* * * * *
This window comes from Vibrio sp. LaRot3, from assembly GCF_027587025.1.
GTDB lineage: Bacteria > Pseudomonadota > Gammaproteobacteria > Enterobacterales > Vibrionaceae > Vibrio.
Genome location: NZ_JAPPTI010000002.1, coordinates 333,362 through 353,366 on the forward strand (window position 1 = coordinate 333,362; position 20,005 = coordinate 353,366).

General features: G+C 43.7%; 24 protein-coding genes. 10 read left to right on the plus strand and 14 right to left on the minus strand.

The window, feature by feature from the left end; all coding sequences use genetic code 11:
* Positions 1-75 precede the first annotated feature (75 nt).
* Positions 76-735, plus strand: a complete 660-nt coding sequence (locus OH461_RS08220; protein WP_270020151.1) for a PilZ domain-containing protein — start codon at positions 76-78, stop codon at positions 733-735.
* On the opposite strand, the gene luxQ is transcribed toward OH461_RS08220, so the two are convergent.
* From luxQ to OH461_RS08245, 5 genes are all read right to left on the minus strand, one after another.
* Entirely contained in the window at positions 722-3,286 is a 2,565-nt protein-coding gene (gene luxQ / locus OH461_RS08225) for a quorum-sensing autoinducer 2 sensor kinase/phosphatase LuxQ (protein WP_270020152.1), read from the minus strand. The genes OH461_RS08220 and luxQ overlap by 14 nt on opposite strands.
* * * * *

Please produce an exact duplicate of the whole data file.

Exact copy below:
This window comes from Vibrio sp. LaRot3, from assembly GCF_027587025.1.
GTDB lineage: Bacteria > Pseudomonadota > Gammaproteobacteria > Enterobacterales > Vibrionaceae > Vibrio.
Genome location: NZ_JAPPTI010000002.1, coordinates 333,362 through 353,366 on the forward strand (window position 1 = coordinate 333,362; position 20,005 = coordinate 353,366).

General features: G+C 43.7%; 24 protein-coding genes. 10 read left to right on the plus strand and 14 right to left on the minus strand.

The window, feature by feature from the left end; all coding sequences use genetic code 11:
* Positions 1-75 precede the first annotated feature (75 nt).
* Positions 76-735, plus strand: a complete 660-nt coding sequence (locus OH461_RS08220; protein WP_270020151.1) for a PilZ domain-containing protein — start codon at positions 76-78, stop codon at positions 733-735.
* On the opposite strand, the gene luxQ is transcribed toward OH461_RS08220, so the two are convergent.
* From luxQ to OH461_RS08245, 5 genes are all read right to left on the minus strand, one after another.
* Entirely contained in the window at positions 722-3,286 is a 2,565-nt protein-coding gene (gene luxQ / locus OH461_RS08225) for a quorum-sensing autoinducer 2 sensor kinase/phosphatase LuxQ (protein WP_270020152.1), read from the minus strand. The genes OH461_RS08220 and luxQ overlap by 14 nt on opposite strands.